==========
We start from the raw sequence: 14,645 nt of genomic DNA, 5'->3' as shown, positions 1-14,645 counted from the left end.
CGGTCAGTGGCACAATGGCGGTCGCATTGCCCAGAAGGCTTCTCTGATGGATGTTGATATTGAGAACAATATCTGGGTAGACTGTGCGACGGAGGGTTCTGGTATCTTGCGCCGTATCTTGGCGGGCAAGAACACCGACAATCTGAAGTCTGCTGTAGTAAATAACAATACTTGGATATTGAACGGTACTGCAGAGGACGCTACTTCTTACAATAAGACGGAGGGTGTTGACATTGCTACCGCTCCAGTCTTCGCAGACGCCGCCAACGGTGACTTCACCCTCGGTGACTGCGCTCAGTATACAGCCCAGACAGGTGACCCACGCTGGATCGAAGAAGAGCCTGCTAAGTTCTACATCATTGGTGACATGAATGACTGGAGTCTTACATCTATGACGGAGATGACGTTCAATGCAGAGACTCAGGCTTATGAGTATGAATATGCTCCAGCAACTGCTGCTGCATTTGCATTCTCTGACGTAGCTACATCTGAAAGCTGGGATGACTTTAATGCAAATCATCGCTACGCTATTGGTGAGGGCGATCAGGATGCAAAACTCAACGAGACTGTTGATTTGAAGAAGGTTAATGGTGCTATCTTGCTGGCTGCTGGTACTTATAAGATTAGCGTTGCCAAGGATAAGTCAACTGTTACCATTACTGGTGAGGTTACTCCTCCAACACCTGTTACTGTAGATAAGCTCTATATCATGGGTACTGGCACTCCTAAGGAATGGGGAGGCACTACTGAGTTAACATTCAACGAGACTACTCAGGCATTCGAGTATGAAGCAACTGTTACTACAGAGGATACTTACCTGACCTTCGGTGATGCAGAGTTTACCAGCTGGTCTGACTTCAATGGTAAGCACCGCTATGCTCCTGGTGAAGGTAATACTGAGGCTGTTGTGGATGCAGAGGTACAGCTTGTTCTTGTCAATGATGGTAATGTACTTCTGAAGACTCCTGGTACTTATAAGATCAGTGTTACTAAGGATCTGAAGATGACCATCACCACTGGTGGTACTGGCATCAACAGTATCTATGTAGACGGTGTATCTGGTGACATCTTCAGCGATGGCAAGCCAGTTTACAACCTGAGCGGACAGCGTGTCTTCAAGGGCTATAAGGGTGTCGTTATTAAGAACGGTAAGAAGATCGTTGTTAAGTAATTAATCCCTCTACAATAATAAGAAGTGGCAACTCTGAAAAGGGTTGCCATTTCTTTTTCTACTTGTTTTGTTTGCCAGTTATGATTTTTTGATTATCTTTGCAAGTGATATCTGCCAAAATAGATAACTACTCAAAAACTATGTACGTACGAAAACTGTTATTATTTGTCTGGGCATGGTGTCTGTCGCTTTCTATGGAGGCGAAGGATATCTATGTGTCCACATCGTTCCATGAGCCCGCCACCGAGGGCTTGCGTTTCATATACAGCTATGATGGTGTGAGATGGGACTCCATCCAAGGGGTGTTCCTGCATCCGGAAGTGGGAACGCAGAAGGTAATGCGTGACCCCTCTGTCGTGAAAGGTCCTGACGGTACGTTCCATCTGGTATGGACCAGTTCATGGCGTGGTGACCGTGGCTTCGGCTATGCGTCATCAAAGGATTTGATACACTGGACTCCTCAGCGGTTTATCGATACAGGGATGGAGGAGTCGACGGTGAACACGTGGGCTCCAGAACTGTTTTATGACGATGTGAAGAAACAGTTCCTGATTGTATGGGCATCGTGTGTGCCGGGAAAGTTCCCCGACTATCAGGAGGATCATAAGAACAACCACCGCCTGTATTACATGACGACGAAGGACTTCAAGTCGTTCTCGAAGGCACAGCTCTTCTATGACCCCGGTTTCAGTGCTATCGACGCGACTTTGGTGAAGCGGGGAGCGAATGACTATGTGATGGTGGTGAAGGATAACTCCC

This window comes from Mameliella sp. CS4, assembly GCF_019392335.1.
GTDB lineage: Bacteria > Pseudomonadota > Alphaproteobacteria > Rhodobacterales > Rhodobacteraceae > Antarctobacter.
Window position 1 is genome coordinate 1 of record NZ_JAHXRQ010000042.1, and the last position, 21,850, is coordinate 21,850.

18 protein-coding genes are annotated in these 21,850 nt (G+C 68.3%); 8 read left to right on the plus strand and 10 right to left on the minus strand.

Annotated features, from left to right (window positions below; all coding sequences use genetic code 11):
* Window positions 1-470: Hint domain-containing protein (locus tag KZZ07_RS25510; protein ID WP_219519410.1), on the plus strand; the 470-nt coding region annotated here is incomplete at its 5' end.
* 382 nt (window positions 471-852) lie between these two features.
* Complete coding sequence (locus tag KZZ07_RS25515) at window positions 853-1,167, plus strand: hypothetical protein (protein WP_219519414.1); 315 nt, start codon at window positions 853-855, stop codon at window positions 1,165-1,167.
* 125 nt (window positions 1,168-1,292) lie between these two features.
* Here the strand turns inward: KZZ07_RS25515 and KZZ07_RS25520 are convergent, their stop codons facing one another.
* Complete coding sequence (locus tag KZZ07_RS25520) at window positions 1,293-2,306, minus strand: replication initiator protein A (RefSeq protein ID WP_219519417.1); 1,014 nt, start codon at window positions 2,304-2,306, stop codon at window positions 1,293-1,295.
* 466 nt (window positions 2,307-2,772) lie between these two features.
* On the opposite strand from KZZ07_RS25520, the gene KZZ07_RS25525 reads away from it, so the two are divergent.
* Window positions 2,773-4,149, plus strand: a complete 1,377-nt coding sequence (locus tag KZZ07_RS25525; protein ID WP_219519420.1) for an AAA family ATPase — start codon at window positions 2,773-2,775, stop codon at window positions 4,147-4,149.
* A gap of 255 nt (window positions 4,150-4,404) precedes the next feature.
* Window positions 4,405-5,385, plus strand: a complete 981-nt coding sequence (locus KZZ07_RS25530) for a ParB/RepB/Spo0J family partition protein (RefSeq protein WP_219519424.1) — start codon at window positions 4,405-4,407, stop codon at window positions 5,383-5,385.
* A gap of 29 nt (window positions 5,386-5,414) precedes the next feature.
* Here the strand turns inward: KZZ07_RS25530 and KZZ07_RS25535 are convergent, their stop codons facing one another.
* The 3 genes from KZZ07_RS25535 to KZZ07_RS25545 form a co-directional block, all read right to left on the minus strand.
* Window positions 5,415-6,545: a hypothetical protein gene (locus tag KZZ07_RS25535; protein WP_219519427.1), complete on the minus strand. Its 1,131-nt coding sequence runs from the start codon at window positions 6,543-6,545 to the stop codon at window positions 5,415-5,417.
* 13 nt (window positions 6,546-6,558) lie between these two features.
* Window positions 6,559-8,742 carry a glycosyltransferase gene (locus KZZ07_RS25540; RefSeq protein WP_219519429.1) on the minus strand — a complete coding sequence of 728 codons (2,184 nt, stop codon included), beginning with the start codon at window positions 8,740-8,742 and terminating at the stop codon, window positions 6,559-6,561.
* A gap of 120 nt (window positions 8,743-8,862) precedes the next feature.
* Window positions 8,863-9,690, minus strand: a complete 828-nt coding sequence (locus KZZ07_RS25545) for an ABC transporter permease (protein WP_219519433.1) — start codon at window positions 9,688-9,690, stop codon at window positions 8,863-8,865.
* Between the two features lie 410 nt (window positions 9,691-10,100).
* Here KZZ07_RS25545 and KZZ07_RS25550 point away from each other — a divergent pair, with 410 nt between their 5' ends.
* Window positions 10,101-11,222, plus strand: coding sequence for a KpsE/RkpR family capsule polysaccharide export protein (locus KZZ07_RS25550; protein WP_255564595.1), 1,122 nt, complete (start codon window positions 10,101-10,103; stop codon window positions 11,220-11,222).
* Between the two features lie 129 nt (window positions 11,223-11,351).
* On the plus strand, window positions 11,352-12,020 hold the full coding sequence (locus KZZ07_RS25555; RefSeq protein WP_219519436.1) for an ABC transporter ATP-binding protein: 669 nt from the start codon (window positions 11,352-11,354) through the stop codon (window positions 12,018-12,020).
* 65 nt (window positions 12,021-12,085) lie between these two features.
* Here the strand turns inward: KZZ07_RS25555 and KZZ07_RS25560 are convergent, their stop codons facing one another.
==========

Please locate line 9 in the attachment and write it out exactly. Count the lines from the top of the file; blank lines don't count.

* 382 nt (window positions 471-852) lie between these two features.